Tag Archives: farmland

Pondering History in Siouxland, Grant Cemetery, rural Monona County

20 Dec
A number of the buried listed are soldiers who fought during the Civil War both in the infantry and in the cavalry located in the Grant Cemetery in rural Monona County, Iowa Monday, Dec. 14, 2020. (photo by Jerry L Mennenga©)

Driving about a bit recently in Siouxland I came across a sign for a Grant Cemetery in rural Monona County. Signage I have previously passed by but never stopped. This time I did.

A gravel road leading to Grant Cemetery in rural Monona County, Iowa Monday, Dec. 14, 2020. (photo by Jerry L Mennenga©)

I like walking around older, remote cemeteries. Maybe not remote to the residents living in the area, but for someone who lives in a town miles away this last resting place is tucked away on a hilltop and a refuge from the hustling and bustling of modern day life.

Located on a hillside the surrounding farmland must have looked much different when settlers first arrived in this part of western Iowa seen from Grant Cemetery in rural Monona County, Iowa Monday, Dec. 14, 2020. (photo by Jerry L Mennenga©)
The entrance off of a gravel road to the Grant Cemetery in rural Monona County, Iowa Monday, Dec. 14, 2020. (photo by Jerry L Mennenga©)

Grant Cemetery is now home to 24 veterans of the Civil War, and one from the Spanish American War. There are also veterans of the WWI, WWII, the Korean War and the Vietnam war. The listing of the Civil War veterans include infantry and cavalry soldiers. It was quiet, with just a few birds making noise at this cemetery amongst the fields in the area. I can’t really imagine what the area might have looked like to early settlers who arrived when the land was still prairie.

A gravesite of an Iowa volunteer cavalry soldier who most likely fought during the Civil War and is buried at Grant Cemetery in rural Monona County, Iowa Monday, Dec. 14, 2020. (photo by Jerry L Mennenga©)
A headstone of a soldier who served during WWI buried at the Grant Cemetery in rural Monona County, Iowa Monday, Dec. 14, 2020. (photo by Jerry L Mennenga©)
Early settler buried at the Grant Cemetery in rural Monona County, Iowa Monday, Dec. 14, 2020. (photo by Jerry L Mennenga©)

A peaceful place to pass the time until Revelations reckoning. There were a number of animal prints in the fresh snow and evidence of deer, rabbit and what looked like large cat paw prints, possibly a bobcat. Places like this cemetery make me curious about these settlers’ lives, where they came from to start here again. And maybe after arriving and getting started in a new life being called away to fight a war against fellow Americans.

What appears to be a cluster of possible family members all buried close to one another near the base of a tree in the Grant Cemetery in rural Monona County, Iowa Monday, Dec. 14, 2020. (photo by Jerry L Mennenga©)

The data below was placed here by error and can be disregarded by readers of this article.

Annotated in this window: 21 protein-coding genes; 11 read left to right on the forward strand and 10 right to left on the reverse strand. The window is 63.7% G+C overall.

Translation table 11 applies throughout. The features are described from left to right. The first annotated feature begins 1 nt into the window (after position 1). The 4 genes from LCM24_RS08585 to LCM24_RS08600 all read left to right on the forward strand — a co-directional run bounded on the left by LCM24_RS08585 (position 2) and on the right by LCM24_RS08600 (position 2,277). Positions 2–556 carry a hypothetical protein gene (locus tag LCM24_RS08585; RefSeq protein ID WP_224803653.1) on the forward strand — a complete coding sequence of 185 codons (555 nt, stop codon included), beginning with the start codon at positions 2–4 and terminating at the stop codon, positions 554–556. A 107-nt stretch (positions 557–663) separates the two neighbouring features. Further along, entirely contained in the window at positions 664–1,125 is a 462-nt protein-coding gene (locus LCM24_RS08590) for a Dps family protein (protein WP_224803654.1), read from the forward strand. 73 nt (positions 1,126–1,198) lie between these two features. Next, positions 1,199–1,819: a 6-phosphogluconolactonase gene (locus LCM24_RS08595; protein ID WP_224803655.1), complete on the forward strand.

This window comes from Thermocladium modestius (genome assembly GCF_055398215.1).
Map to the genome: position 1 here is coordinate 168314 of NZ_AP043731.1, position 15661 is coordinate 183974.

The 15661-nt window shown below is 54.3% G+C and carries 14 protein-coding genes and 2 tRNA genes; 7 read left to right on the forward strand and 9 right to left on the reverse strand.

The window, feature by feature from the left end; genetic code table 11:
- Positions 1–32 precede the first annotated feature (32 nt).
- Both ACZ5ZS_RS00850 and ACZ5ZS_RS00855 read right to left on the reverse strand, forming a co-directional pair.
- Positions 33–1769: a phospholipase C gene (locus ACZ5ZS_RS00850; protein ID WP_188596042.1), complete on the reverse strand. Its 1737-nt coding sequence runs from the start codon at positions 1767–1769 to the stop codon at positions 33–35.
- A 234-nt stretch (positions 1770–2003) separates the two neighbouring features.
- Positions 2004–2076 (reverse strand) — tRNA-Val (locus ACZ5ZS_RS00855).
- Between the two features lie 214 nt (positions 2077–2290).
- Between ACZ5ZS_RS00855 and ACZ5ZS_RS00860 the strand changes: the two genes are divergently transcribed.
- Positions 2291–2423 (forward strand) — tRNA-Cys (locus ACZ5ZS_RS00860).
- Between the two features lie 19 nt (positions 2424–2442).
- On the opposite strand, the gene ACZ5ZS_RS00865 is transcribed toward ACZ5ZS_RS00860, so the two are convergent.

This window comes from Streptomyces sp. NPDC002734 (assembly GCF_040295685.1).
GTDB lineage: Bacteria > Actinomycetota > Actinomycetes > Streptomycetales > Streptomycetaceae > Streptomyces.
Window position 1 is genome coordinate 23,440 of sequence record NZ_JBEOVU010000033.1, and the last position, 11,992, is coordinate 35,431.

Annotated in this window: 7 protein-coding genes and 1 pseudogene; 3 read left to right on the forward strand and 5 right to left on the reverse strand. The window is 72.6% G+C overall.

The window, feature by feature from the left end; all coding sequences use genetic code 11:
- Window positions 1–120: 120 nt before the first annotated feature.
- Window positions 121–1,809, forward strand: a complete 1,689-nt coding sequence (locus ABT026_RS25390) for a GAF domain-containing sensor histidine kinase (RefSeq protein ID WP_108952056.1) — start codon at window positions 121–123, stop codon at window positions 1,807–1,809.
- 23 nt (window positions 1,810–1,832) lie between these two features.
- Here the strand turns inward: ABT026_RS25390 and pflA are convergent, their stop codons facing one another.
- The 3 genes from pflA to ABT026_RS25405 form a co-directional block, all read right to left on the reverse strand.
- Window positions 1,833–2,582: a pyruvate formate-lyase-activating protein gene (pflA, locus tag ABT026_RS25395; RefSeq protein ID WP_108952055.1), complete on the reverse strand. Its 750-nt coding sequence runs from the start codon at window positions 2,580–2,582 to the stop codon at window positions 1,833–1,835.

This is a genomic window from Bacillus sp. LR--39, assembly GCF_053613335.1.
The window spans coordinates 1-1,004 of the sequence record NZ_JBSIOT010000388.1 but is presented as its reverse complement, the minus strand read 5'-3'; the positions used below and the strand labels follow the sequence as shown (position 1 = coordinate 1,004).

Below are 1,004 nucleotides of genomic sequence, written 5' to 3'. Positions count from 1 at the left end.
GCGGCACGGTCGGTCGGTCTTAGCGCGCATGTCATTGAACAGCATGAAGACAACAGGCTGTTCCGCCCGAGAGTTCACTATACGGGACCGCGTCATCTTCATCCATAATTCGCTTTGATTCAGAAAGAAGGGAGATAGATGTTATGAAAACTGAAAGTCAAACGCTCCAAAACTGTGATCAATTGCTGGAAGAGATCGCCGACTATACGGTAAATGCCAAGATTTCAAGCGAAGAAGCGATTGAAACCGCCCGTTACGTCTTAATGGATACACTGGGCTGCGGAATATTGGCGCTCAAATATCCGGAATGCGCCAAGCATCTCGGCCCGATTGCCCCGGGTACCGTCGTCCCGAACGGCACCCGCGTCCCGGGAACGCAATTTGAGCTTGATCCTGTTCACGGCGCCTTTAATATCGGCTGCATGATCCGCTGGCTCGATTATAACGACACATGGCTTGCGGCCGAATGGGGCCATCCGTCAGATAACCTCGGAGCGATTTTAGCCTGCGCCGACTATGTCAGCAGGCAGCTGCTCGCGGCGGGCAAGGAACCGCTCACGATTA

The sun sets on an overcast day seen from Grant Cemetery in rural Monona County, Iowa Monday, Dec. 14, 2020. (photo by Jerry L Mennenga©)

Like so many folk who have passed, people’s stories are lost to time, maybe even to descendants as that kind of history seems missing in today’s modern world, compared to other cultures. It’s still a place to bury loved ones but a remote place with forgotten souls who arrived in a new to make a new life that is now centuries old. Until someone stops by, walks about a bit and ponders what life must have been like for someone looking for a new place to live.

Jerry Mennenga

Sioux City, Iowa

Early settlers are buried in the Grant Cemetery in rural Monona County, Iowa Monday, Dec. 14, 2020. (photo by Jerry L Mennenga©)

Seasonal changes in Siouxland, Cherokee County

21 Oct

As seasonal changes appear in Siouxland I try to enjoy the last vestiges of summer even though it is already October. What I find changing the most is rural parts of the region as fields are harvested and the green disappears and turns brown and the land settles into a winter slumber. And that is part of exploring this area called Siouxland that I enjoy. It changes with the seasons and gives one a sense of loss and anticipation. Although I don’t have many friends looking forward to the winter months and the thought of snow and cold. But that too shall pass.

Jerry Mennenga

Sioux City, Iowa

Rural Siouxland, Cherokee County

23 Oct

Fall is definitely here, although warmer than normal so far, and it is too early to tell what winter will be like. These photos of rural Cherokee County are kind of a last hurrah of summer and early fall. Most crop harvesting is underway and the fields for the most part lay barren until next spring when the process starts again. And at that time comments will be about how nice to see green again and feel warm breezes on the face as one traipses about the countryside exploring and looking for new places.

Jerry Mennenga

Sioux City, Iowa

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